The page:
Provided by: freebsd-manpages_6.2-1_all
hashinit, hashdestroy, phashinit - manage kernel hash tables
hashinit(int nelements, struct malloc_type *type, u_long *hashmask);
hashdestroy(void *hashtbl, struct malloc_type *type, u_long hashmask);
phashinit(int nelements, struct malloc_type *type, u_long *nentries);
The hashinit() and phashinit() functions allocate space for hash tables
of size given by the argument nelements.
The hashinit() function allocates hash tables that are sized to largest
power of two less than or equal to argument nelements. The phashinit()
function allocates hash tables that are sized to the largest prime number
less than or equal to argument nelements. Allocated hash tables are
contiguous arrays of LIST_HEAD(3) entries, allocated using malloc(9), and
initialized using LIST_INIT(3). The malloc arena to be used for
allocation is pointed to by argument type.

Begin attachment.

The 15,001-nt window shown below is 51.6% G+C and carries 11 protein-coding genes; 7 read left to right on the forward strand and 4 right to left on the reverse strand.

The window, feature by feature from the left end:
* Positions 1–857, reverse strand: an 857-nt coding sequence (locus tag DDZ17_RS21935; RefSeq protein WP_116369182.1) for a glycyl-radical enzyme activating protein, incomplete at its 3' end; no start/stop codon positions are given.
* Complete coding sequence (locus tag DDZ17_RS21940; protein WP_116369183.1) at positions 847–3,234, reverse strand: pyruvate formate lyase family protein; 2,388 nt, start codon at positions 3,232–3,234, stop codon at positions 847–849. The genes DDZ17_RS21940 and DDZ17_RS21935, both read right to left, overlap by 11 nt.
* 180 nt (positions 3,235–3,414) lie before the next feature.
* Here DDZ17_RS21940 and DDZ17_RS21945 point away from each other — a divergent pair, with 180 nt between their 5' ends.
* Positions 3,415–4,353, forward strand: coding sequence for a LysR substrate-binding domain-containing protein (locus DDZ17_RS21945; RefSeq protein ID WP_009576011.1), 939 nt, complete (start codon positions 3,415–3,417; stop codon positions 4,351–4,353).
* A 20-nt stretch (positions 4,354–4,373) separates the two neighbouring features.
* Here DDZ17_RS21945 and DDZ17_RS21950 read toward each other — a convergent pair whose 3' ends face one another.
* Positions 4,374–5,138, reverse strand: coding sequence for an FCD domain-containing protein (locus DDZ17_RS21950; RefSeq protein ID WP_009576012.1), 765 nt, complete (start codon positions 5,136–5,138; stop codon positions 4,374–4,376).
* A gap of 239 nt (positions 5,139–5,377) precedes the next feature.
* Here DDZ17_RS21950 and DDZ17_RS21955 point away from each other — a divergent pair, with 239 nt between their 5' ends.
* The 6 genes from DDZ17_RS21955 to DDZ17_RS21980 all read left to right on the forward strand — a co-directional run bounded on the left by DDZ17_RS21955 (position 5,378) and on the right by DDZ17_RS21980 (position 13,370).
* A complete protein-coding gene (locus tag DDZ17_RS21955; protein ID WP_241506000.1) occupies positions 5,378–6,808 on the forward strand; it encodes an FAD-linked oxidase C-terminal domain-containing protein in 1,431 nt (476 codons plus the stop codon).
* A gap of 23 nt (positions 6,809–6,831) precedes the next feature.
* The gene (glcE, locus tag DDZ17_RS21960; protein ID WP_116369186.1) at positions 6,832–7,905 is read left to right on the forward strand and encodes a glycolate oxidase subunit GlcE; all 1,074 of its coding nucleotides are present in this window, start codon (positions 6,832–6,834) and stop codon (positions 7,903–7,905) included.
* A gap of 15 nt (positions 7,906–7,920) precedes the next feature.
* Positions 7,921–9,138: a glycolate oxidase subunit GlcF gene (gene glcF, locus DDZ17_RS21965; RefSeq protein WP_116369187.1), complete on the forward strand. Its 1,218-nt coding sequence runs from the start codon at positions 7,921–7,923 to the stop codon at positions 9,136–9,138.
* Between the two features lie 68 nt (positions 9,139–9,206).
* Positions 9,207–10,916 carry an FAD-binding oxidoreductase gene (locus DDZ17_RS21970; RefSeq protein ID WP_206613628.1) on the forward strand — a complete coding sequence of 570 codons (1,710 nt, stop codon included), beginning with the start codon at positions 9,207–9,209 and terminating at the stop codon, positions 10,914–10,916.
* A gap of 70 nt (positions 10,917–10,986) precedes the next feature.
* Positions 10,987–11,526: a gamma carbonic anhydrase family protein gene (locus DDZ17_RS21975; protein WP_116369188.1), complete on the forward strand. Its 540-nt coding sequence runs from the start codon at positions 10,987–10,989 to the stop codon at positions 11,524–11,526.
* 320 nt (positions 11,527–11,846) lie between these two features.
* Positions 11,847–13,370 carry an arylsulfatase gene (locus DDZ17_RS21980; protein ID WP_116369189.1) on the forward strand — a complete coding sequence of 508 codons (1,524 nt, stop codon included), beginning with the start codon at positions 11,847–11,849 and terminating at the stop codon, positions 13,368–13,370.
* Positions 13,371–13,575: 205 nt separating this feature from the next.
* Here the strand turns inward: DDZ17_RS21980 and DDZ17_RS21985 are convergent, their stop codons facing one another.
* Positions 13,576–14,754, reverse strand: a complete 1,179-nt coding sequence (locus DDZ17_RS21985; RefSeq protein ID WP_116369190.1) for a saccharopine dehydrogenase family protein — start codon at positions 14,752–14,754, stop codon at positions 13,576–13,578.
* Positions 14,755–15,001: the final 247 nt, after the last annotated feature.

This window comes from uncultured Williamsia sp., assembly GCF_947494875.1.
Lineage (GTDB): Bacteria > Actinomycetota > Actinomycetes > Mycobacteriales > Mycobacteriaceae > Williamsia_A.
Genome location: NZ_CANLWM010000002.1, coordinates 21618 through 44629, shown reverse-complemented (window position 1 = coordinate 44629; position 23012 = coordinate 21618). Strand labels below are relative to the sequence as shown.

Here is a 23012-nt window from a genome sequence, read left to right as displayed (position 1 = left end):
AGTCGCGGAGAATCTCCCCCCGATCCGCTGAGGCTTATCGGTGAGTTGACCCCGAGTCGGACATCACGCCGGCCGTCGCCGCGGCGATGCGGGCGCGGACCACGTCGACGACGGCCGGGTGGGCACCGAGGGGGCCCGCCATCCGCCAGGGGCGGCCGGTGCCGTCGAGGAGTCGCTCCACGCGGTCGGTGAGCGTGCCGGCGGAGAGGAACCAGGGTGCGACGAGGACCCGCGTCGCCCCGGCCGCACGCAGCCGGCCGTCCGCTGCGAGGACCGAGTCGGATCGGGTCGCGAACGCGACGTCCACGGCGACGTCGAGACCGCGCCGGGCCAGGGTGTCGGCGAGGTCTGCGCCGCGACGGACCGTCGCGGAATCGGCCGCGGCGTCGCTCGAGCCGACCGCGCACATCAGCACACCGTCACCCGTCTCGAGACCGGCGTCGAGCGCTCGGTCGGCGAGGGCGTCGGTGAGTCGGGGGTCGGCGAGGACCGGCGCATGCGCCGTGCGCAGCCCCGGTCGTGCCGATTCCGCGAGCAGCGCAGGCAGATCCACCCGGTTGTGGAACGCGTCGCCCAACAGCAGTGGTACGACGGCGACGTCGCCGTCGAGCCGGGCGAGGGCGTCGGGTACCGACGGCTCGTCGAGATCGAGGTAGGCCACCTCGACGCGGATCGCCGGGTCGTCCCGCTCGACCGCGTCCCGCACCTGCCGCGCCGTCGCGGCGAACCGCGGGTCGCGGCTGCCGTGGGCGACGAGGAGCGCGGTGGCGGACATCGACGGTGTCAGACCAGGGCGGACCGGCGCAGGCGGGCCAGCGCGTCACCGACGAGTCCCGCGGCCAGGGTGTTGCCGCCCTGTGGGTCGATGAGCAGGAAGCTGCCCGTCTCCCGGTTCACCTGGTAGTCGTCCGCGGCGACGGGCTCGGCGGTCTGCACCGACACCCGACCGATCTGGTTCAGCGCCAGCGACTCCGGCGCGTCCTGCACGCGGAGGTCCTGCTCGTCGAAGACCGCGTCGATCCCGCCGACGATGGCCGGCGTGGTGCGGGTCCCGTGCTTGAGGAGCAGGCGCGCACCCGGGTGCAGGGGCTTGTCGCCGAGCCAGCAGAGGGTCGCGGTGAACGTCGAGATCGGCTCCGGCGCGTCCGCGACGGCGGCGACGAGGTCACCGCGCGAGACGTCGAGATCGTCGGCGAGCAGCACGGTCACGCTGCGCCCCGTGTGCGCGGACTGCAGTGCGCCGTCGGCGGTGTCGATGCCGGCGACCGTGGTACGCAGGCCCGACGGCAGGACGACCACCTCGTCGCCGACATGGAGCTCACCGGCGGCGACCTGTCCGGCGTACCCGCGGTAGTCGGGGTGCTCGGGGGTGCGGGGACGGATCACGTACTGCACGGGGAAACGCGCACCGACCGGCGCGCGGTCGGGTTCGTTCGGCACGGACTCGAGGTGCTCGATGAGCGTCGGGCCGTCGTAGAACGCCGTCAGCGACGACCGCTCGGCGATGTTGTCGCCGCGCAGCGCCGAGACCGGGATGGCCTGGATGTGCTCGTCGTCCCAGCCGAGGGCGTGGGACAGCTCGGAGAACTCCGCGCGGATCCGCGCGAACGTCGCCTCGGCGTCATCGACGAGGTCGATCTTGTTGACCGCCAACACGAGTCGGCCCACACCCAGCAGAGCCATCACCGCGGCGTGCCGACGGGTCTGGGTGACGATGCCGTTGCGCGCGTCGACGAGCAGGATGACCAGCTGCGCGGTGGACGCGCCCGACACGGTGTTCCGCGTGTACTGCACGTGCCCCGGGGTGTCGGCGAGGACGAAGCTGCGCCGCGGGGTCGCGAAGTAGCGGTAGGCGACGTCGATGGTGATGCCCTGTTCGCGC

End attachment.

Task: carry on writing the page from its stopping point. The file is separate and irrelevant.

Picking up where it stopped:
The hashdestroy() function frees the space occupied by the hash table
pointed to by argument hashtbl. Argument type determines the malloc
arena to use when freeing space. The argument hashmask should be the bit
mask returned by the call to hashinit() that allocated the hash table.
The largest prime hash value chosen by phashinit() is 32749.
The hashinit() function returns a pointer to an allocated hash table and
sets the location pointed to by hashmask to the bit mask to be used for
computing the correct slot in the hash table.
The phashinit() function returns a pointer to an allocated hash table and
sets the location pointed to by nentries to the number of rows in the
A typical example is shown below:
static LIST_HEAD(foo, foo) *footable;
static u_long foomask;
footable = hashinit(32, M_FOO, &foomask);
Here we allocate a hash table with 32 entries from the malloc arena
pointed to by M_FOO. The mask for the allocated hash table is returned
in foomask. A subsequent call to hashdestroy() uses the value in
hashdestroy(footable, M_FOO, foomask);
The hashinit() and phashinit() functions will panic if argument nelements
is less than or equal to zero.
The hashdestroy() function will panic if the hash table pointed to by
hashtbl is not empty.
There is no phashdestroy() function, and using hashdestroy() to free a
hash table allocated by phashinit() usually has grave consequences.